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Rabies Alert Teams To Be Established In Bali To Protect Tourists

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Tourists traveling to Bali in the coming weeks are being urged to be vigilant about the risk of rabies.

This news comes after two more residents were bitten by a dog that has gone on to test positive for rabies. Humans can contract rabies by being bitten by animals that carry the virus, such as dogs and monkeys. 

Black dog and white dog on beach next to the sea in Bali in daytime.jpg

There are tens of thousands of dogs in Bali. Many are pet or community-owned dogs, and some are strays.

The provincial and regency governments have solid programs in place to help prevent the spread of rabies.

Free mass vaccination clinics for dogs are held on a regular basis throughout the island, and at the busiest monkey temples, the wild troops of monkeys are also regularly vaccinated against rabies. 

However, there has been an increasing number of reports of both residents and tourists getting bitten by dogs and monkeys.

It has been made public that two residents who live near Keramas Beach were bitten by the same rabies-positive dog on the same day.

The pair are receiving anti-rabies vaccination treatment. With this in mind, tourists heading to Bali are reminded to check their rabies vaccination status and take suitable precautions to mitigate the risk of a bite. 

From the Bali side, a Rabies Alert Team will be deployed across the capital to help suppress transmission. The Head of the Denpasar City Agriculture Service, AA Bayu Brahmasta, has called for all stakeholders to take an even more proactive approach to tackling rabies in Bali. 

He told reporters “The Rabies Alert Team will be tasked with providing education and outreach to the community.”

The Rabies Alert Team will operate primarily in Denpasar though localised rabies response teams are in operation throughout the regencies, as well as animal welfare organisations like BAWA who also do work to vaccinate animals and educate communities. 

Brahmasta added “The Denpasar City Agriculture Service is maximizing [the work of] the Rabies Alert Team. This team is tasked with providing education to the public to minimize the spread of rabies and minimize the incident of bite victims.”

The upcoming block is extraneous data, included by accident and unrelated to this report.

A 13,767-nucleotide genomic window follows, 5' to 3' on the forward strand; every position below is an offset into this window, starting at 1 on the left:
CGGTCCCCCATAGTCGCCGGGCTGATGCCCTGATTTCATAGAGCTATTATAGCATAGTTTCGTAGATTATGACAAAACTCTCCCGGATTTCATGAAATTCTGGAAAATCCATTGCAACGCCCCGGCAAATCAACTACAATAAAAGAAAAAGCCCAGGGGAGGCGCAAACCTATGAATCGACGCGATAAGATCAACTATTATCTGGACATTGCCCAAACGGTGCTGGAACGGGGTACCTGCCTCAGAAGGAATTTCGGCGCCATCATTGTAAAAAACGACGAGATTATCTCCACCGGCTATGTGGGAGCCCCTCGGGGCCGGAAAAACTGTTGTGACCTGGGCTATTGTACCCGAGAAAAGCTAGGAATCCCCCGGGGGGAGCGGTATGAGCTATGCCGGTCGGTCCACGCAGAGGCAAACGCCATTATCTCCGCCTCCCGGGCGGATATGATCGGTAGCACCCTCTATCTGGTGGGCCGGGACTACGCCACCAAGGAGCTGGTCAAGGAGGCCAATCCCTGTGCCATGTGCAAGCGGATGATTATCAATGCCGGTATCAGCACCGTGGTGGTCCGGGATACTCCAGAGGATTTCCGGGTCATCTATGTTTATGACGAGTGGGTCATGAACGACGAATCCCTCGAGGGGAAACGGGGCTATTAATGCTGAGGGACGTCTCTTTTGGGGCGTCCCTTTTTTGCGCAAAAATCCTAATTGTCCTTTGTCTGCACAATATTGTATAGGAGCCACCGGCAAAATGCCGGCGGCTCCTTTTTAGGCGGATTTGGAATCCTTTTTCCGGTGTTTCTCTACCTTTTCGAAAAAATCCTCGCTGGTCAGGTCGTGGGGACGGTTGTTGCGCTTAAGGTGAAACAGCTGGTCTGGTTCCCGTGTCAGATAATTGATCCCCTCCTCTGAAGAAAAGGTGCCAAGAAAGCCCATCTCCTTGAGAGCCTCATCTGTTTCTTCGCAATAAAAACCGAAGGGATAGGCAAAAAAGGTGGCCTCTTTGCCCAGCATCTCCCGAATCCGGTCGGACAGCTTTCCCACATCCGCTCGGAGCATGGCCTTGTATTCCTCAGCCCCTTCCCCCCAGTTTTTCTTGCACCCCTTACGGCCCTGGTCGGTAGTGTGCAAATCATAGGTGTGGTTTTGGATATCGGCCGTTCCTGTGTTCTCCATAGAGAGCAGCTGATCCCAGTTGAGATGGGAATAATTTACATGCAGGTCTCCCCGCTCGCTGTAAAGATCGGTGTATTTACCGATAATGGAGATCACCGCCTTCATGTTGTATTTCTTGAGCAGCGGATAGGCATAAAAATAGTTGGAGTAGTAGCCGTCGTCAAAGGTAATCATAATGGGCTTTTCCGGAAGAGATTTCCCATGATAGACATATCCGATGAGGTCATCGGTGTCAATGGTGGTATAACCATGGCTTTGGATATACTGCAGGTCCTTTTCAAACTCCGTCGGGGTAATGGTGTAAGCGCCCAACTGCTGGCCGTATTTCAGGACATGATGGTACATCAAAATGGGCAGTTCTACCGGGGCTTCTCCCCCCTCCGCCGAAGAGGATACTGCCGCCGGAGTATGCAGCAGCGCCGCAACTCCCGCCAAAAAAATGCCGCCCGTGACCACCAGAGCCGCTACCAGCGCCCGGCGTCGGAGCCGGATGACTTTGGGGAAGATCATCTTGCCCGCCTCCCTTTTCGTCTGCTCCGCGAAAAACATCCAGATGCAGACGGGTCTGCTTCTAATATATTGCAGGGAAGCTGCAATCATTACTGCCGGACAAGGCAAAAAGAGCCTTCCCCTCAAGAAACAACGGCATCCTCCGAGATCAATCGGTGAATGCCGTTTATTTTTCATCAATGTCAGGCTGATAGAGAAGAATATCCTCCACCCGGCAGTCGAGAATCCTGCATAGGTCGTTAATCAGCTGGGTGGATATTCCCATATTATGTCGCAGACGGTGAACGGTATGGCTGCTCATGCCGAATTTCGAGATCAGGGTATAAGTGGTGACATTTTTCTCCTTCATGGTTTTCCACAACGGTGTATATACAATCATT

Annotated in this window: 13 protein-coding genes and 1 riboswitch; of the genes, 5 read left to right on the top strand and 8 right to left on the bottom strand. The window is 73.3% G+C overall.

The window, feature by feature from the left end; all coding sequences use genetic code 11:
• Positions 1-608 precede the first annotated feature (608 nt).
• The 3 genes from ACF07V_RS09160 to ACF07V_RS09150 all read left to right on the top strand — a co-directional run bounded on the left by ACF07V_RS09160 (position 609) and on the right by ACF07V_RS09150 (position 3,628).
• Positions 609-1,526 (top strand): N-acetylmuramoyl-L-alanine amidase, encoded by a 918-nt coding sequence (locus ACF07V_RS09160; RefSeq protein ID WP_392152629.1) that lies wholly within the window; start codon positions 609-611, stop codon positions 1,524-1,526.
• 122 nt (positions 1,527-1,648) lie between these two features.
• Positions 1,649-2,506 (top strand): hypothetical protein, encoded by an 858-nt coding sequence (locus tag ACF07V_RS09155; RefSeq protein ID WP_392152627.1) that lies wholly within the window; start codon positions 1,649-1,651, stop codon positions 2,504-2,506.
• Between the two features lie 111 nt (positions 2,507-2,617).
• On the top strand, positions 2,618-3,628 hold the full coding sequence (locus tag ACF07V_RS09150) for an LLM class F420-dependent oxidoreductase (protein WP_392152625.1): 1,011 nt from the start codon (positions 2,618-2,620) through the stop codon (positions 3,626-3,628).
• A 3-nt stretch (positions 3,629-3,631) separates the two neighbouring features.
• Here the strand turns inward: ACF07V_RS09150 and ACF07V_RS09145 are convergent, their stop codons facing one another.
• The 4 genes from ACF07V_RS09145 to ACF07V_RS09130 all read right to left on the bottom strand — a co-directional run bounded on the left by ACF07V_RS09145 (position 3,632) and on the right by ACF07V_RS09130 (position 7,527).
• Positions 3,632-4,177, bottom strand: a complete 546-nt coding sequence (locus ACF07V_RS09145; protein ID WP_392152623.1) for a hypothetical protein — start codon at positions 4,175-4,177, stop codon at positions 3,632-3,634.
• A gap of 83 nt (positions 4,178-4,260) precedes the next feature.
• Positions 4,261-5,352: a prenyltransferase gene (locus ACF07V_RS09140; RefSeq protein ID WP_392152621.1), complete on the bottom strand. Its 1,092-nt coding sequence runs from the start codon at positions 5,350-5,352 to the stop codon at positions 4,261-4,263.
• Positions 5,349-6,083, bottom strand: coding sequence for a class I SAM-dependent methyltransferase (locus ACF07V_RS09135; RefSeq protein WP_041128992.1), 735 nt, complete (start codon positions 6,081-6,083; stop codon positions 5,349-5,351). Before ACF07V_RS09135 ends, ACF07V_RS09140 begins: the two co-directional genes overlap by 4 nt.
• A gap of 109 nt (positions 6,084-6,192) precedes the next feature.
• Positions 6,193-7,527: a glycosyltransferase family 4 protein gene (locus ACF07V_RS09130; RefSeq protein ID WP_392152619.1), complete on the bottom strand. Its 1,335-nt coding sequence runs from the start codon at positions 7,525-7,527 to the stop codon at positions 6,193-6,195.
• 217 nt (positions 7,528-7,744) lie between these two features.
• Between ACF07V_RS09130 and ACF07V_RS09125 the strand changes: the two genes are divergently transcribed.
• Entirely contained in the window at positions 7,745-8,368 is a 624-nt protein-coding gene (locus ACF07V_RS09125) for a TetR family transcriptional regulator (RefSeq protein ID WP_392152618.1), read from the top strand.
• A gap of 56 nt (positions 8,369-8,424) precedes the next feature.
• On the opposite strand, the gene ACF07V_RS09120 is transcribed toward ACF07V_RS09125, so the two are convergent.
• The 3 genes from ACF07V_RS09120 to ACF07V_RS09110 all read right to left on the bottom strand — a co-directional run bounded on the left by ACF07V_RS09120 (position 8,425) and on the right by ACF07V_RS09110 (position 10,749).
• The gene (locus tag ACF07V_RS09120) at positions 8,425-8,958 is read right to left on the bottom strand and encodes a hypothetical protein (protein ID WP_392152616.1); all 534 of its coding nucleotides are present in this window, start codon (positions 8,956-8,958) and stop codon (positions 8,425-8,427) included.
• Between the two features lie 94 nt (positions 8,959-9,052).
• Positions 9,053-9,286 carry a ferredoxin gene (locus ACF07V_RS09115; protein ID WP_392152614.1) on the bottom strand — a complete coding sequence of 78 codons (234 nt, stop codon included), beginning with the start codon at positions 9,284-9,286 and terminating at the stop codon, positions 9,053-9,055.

According to Brahmasta, there are 82,195 known rabies-transmitting animals in Denpasar City alone, with vaccination coverage of over 70%.

@adventuringwithclare I have mixed feelings about the monkeys of Bali 🙈 They are just SO smart I’m afraid they’re going to punk me 😂 the monkeys here will actually steal your belongings and you will have to bargain with them to get it back! If you give them enough food, they will give whatever they stole back to you. Like WHAT?!?! Hahaha Overall was such a fun experience, but I am totally fine with watching monkeys from afar for the rest of my life 😂 #ubudmonkeyforest #explorebali #solotravel ♬ original sound – Clare

However, an islandwide rabies vaccination shortage is proving a concern for both humans and animals.

On Monday 20th November the Head of Disease Prevention and Control for Denpasar City, Dr. Anak Agung Ngurah Gede Dharmayuda, called on the public not to panic amid the anti-rabies vaccination shortage. 

It is not only in Denpasar City where there is a storage of anti-rabies vaccines. In Buleleng Regency, this week’s stock sits at just 300 doses.


The Head of the Buleleng District Health Service, Dr. Sucipto, said that he and his teams are prioritizing high-risk bite cases given the shortage. 

Dr Sucipto told reporters “Previously there was some leeway in the policy of giving anti-rabies vaccine, but after the availability became minimal, we made a more selective process of vaccines and gave them to high-risk bite cases.” On average, Buleleng Regency alone sees four bite cases every day.